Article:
A Victorian child has died following a massive spike in summer flu, health authorities have confirmed to Starts at 60.
Victoria’s Acting Chief Health Officer Dr Brett Sutton broke the tragic news and said the child passed away from influenza.
“Unfortunately, we can confirm that a child has died from influenza. However, we must respect medical privacy and confidentiality at this time and can’t divulge any further details,” Sutton explained. “As with any unexpected death in a child it will be looked at by the Coroner.”
In the statement, Sutton said influenza notifications peaked in September last year and influenza activity continued in the following months. Victoria also saw an increase in flu cases between November and December.
“Case numbers in the first few weeks of January 2019 have been higher than we typically see for this time of the year,” he said. “In Victoria, there have been 2,868 cases reported to the department since 1 Jan compared with 1,370 cases for the same time last year. Inter-seasonal influenza activity is not uncommon and other Australian states have also reported an increase in notifications over the last few months.”
Increased testing and awareness following the extremely significant flu year in 2017, increased overseas influenza activity and travellers returning from holiday breaks overseas are thought to be behind the spike in cases.
The flu vaccine is highly recommended for people in higher risk groups such as older people, pregnant women and those with pre-existing medical conditions that put them at risk of serious complications of the flu including heart disease, chronic lung disease, diabetes and impaired immunity.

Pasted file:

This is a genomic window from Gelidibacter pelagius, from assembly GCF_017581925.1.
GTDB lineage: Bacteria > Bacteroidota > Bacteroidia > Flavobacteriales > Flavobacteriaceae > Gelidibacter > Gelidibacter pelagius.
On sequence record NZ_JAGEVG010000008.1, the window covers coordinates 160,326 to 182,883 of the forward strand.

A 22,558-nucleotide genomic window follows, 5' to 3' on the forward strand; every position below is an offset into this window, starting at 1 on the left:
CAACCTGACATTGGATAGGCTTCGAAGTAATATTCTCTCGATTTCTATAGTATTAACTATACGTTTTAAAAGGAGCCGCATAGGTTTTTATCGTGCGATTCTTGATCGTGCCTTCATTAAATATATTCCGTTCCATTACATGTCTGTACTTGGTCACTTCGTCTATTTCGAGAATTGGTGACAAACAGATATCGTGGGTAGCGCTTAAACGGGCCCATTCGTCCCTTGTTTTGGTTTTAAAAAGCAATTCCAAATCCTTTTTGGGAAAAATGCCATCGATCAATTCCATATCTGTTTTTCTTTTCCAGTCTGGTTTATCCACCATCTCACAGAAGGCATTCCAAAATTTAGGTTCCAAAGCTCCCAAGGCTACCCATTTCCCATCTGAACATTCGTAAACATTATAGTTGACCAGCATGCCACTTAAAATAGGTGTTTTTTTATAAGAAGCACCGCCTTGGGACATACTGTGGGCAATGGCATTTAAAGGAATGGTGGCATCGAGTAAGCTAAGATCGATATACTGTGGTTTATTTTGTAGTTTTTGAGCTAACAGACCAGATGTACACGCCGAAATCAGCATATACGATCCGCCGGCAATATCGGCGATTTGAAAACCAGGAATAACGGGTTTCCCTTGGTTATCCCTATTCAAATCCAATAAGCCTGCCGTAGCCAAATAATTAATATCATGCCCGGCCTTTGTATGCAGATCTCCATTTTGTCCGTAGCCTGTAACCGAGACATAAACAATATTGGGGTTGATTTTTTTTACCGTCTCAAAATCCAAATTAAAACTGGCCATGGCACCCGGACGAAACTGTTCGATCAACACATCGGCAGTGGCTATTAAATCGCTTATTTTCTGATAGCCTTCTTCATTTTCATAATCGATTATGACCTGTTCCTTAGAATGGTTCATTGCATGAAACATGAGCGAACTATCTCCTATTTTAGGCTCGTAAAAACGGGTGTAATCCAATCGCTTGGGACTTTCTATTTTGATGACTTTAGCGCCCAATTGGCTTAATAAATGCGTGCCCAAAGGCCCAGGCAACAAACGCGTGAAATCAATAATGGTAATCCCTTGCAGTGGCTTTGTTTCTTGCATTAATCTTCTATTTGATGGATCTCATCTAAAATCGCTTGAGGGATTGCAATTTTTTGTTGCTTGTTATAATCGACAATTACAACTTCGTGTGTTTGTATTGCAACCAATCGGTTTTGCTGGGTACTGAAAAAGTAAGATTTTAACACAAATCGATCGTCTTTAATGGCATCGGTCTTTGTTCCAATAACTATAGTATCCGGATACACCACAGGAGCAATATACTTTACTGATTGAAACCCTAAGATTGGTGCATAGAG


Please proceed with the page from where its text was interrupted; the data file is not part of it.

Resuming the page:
Sutton originally revealed a child had died during a chat with Neil Mitchell on 3AW on Friday morning, but was unable to give further details. He confirmed the child passed away in Victoria and referred to them as “a young child”.
“I don’t want to give details because the issue is not known broadly,” he explained to Mitchell. “Anyone is vulnerable and even fit and healthy individuals can become significantly unwell.
“We take the privacy of individuals very seriously.”
He added it was “unusual” to have a death this early in the year.
“It is unusual for children to die, it’s a relatively rare thing,” Sutton continued. “But it’s a reminder to all of us that we’re not just protecting ourselves when we get the vaccine, that we’re helping to protect those who are at risk, including children.”
He explained that while people protect themselves in the winter months, the flu remains in the population for the entire year and March and April are the lowest months for the flu. Most people experience symptoms including a runny nose, sore throat, muscle aches and pains and fever. The flu also leaves people out of action for a week and can be deadly.
Sutton added that the elderly population were particularly vulnerable, while pregnant women should also be immunised. He said people should take up the vaccine from mid-April.
“We’ve always emphasised the dangers of flu – that’s why we’ve always pushed the vaccination and other measures people can take to stay away from others when they’re unwell, to make sure they don’t go to work, to make sure they wash their hands, to cough into their elbow,” he said.
He also confirmed that more deaths could occur as a result of the flu.
“Statistically, there would be because out of thousands of cases of flu, there will always be a small percentage of people who get severely infected and tragically die,” he told Mitchell. “When we get big numbers over a summer season, yes, it’s more statistically likely.”